Re “Next, Really Prolific Cows,” editorial, Feb. 25: The Times would have us believe that the recent cloning of a sheep by Scottish scientists, and their subsequent assertion that a human cloning would be similarly possible, poses no ethical threat. To accomplish this Herculean bit of logical analysis, a straw man worthy of Hollywood has been established, by which you assert that fears associated with such an endeavor are to be understood in light of science fiction fantasy of the 1970s, plots which inevitably involve the cloning of a U.S. president or Adolf Hitler. Sadly, it is not quite that simple.
A host of ethical dilemmas are now suddenly thrust into the public arena, and given the nature of this scientific advance, there is little reason to suspect that it will be otherwise in the foreseeable future. Rather than passing off this difficult problem by appealing to the role which environment plays in the development of both our best and worst, ask instead what you will tell a couple whose only child lies brain-dead as a result of an automobile accident, or another couple whose only child needs an exact match for a kidney transplant. What will be said of the possibility of cloning then?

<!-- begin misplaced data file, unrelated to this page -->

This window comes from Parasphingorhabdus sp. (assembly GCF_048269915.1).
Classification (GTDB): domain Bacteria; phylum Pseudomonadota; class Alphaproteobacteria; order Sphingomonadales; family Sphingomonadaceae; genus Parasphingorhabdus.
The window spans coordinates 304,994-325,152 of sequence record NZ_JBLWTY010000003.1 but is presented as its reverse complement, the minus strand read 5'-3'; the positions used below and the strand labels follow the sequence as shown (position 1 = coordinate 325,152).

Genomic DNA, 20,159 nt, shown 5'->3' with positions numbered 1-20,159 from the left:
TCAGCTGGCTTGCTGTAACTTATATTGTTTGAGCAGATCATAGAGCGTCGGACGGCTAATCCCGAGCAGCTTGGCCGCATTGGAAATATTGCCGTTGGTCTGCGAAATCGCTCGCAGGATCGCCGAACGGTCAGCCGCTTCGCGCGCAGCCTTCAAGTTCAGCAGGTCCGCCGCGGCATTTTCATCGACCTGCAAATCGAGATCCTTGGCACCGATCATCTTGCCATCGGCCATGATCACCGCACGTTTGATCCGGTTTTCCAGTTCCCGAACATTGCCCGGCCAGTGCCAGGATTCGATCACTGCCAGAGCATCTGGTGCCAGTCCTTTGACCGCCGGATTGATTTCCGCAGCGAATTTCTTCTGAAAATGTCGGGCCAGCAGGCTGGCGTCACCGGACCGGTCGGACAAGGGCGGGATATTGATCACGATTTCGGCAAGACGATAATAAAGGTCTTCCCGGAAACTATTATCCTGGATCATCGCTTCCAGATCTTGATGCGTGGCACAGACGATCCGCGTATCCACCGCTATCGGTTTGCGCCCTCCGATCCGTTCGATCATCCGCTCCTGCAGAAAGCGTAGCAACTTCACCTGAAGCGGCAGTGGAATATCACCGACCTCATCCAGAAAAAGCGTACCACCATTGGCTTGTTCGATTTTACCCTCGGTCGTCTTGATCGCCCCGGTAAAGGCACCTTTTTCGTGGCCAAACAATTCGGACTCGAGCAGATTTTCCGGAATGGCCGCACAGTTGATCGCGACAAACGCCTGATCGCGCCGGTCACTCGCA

You correctly quote medical ethicist Dr. Ronald Munson, who states, “The genie is out of the bottle.” While it would be foolish to hope to recapture that genie, we can with vigilance and political will ensure its containment.
JAMES R. HARRIGAN
That’s all Scotland needs--a sheep exactly like one of the thousands it already has.